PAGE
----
Thursday, 5 April 2012

Should you raise your child without television?

It would be unwise to try to raise your child without television, and probably impossible, even if you wanted to. You would have to keep him under your watchful eye twenty-four hours a day for eighteen years with no baby-sitters, day-care, sleep overs with friends, formal schooling, or time spent away from home with relatives, neighbours or friends.

This social isolation would be far more harmful to him than being allowed to see carefully-chosen television programs. Television is such a pervasive part of the modern world, it is almost impossible to avoid it.

Besides helping a child grow physically, it is a parent's duty to help him grow mentally, emotionally, spiritually, and socially. Television can be an invaluable aid in all these areas. Early childhood programs will introduce letters, numbers, and simple stories in a colourful and enchanting way, providing a basis for later mathematics and language skills.

As the child matures, he can be guided to recognize effective methods of characterization and plot development in stories. Unfamiliar words can be explained, or looked up in a dictionary, thus expanding his vocabulary.

Operations with numbers may be introduced, presented and reviewed through educational programs. Channels dedicated to children sometimes present features which are helpful in introducing  the basics of measurement, algebra, geometry and other mathematical concepts.

Geography programs on television will bring the world, its people with their customs and lifestyles into living rooms, providing unparalleled opportunities to compare and contrast other cultures with our own. Parents can explain their own points of view about other beliefs and traditions in a rational and relaxed manner.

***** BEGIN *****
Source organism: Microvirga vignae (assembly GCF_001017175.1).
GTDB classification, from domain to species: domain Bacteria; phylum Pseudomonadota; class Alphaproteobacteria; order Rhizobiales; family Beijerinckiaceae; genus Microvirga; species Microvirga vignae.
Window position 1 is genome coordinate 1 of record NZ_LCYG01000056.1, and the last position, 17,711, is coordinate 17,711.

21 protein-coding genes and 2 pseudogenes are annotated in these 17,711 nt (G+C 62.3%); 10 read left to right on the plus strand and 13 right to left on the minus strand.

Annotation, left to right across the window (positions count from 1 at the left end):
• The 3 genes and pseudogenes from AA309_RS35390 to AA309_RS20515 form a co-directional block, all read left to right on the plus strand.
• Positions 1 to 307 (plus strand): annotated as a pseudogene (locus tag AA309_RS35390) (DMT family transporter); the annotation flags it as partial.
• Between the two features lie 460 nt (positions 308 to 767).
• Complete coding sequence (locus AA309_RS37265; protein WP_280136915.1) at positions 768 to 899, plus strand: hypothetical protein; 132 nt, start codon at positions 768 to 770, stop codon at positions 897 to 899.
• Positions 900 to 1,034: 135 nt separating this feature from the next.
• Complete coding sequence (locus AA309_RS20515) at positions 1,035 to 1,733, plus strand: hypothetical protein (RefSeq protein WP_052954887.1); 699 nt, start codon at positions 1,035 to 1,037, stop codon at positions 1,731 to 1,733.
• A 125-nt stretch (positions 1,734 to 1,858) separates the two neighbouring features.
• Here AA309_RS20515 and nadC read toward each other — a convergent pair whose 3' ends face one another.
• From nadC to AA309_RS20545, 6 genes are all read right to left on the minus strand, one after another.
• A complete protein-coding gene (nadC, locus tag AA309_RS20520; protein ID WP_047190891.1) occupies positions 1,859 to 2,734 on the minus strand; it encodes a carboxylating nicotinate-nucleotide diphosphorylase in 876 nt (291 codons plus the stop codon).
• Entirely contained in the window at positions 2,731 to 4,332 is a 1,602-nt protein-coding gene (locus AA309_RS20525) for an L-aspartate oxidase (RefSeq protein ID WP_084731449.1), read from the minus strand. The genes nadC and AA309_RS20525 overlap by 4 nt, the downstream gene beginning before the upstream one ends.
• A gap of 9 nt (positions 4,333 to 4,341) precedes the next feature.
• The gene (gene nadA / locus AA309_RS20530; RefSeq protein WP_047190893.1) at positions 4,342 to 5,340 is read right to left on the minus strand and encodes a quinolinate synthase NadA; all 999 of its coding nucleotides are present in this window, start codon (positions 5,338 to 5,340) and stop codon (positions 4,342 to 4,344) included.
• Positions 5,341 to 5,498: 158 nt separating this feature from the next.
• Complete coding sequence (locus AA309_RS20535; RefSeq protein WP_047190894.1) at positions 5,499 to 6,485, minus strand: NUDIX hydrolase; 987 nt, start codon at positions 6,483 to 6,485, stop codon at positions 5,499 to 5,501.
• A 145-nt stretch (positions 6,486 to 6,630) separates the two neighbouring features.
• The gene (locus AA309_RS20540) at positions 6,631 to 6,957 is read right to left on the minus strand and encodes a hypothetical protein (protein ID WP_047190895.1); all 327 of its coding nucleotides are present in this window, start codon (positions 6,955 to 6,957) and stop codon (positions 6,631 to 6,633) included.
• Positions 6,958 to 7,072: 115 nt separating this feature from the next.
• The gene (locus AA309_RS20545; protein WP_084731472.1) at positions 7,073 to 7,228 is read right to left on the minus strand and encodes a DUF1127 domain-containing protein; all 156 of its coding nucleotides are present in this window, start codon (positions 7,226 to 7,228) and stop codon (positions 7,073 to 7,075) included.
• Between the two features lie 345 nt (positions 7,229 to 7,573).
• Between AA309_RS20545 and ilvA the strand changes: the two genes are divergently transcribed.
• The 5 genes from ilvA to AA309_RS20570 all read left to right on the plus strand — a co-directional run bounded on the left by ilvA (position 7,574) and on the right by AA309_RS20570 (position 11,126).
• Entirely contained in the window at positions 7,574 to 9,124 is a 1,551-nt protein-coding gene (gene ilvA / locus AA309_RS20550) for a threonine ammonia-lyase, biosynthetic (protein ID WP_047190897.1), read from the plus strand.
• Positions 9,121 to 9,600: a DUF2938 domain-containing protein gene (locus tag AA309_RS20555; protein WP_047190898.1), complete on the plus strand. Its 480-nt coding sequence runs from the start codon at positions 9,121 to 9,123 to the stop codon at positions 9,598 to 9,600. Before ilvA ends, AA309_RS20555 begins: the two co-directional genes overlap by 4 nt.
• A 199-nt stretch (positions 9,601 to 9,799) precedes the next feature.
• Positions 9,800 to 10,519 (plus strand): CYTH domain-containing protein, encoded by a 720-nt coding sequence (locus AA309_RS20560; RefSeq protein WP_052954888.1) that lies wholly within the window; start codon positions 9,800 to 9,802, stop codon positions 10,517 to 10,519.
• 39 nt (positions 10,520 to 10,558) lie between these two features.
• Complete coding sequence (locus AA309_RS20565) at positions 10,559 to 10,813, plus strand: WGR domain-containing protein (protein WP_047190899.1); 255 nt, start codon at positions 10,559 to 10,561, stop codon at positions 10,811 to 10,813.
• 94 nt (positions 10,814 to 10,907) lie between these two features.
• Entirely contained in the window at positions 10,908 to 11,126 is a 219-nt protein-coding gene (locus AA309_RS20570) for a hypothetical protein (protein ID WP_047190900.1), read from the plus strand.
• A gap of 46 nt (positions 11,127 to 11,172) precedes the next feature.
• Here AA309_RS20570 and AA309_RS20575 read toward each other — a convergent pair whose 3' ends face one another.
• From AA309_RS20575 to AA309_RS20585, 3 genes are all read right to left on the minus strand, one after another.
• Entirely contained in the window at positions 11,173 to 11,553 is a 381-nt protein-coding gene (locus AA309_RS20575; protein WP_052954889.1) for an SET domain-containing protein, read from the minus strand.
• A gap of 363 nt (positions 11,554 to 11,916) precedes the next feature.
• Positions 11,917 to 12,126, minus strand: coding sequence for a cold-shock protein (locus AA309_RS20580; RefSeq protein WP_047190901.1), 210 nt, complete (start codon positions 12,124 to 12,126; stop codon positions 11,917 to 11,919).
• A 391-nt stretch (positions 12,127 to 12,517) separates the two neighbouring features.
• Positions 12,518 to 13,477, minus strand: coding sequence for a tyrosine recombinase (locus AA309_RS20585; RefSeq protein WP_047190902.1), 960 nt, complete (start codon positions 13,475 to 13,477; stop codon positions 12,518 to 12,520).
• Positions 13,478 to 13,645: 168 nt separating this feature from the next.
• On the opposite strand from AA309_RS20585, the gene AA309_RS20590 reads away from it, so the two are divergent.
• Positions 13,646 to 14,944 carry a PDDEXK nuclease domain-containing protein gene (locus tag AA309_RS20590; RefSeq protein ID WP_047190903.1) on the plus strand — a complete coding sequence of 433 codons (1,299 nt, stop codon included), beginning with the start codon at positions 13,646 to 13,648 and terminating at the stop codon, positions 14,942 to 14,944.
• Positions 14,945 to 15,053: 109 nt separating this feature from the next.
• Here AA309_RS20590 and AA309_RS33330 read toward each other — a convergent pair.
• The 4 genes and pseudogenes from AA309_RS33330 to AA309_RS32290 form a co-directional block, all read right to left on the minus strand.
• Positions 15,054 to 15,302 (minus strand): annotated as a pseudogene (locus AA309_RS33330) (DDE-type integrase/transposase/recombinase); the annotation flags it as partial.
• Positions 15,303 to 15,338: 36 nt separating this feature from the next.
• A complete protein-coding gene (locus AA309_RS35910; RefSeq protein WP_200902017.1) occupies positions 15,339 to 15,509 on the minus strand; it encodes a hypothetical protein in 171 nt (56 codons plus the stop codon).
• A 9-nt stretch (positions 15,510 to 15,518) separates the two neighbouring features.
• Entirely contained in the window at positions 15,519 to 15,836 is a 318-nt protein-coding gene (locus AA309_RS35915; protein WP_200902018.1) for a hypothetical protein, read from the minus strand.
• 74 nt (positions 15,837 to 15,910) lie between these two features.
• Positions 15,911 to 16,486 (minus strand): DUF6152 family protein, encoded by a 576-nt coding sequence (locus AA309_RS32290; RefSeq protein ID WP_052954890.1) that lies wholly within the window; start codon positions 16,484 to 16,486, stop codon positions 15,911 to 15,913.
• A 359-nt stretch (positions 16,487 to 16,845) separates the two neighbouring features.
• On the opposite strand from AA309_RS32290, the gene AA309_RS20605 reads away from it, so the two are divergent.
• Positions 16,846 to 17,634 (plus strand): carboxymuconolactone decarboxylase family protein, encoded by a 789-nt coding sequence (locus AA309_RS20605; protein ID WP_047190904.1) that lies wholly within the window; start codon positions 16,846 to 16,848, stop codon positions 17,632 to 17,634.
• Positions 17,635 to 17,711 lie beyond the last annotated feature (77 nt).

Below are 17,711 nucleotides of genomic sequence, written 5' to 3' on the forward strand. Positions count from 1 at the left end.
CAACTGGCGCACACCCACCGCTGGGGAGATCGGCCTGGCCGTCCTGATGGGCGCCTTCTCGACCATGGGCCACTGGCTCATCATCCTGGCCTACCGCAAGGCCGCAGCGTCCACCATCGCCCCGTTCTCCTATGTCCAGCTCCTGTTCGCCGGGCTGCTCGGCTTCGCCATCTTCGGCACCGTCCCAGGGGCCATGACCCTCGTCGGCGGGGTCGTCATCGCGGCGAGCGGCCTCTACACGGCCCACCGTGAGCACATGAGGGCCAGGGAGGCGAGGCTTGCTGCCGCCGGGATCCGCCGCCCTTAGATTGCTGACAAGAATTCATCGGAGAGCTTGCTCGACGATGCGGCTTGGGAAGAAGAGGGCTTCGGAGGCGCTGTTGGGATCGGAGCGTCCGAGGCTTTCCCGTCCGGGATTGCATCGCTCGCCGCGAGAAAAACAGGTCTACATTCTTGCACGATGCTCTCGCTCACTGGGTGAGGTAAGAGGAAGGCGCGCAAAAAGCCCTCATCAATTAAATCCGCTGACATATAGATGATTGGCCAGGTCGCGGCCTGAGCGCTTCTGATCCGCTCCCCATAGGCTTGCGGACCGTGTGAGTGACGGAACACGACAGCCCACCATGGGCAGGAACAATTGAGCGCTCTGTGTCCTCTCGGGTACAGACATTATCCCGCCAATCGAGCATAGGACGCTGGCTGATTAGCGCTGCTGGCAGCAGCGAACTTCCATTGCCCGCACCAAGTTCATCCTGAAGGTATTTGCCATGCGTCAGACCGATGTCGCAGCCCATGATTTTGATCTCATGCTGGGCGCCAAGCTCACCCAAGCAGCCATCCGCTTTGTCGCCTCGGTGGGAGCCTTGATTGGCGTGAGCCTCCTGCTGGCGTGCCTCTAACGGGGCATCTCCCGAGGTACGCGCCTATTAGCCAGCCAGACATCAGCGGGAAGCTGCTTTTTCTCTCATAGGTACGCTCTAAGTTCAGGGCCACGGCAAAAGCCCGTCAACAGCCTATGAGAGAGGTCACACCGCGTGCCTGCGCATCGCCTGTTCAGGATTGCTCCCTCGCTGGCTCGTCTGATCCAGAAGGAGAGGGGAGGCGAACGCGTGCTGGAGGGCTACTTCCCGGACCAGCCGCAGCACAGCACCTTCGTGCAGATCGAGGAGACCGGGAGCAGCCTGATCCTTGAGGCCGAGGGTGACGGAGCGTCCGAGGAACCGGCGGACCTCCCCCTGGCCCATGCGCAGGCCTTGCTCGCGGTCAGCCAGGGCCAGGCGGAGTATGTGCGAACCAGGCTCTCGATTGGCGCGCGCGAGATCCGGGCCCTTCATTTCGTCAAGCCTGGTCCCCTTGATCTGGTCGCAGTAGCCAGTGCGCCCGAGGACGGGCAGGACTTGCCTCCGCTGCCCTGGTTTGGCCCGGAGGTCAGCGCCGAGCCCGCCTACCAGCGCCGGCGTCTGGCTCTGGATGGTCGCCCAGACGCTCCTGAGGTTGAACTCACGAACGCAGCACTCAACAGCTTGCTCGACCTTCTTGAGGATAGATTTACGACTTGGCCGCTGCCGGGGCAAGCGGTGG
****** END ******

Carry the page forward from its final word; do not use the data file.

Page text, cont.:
Television familiarizes children with elements of  our own culture too: traditional Christmas stories, Bible stories, literary classics, music, dance and other expressions of the arts. It would be very expensive and extremely time-consuming to give a child such wide and varied exposure to such cultural experiences without the aid of television.

From news programs, which bring Current Events classes to life, to documentaries which highlight persons and issues important to society, television brings the world to the child. A wise parent will make himself available to guide and structure the child's understanding and reaction to the issues presented. As well as a teaching tool, TV can be a vehicle to promote quality family time, a diversion from which every participant will benefit.

Last but not least, television provides entertainment. Everyone needs some downtime. On weekends and after school, before Homework beckons, and while parents are occupied elsewhere, many networks provide child-appropriate fare.

These programs promote socialization skills, instill values through unique situations which the children find interesting, relevant, and just plain fun. Your relatives' and neighbours' kids enjoy all the benefits television has to offer . It's unfair and unwise to deprive your children of the advantages which carefully-guided T.V. viewing holds for the every member of the younger generation.

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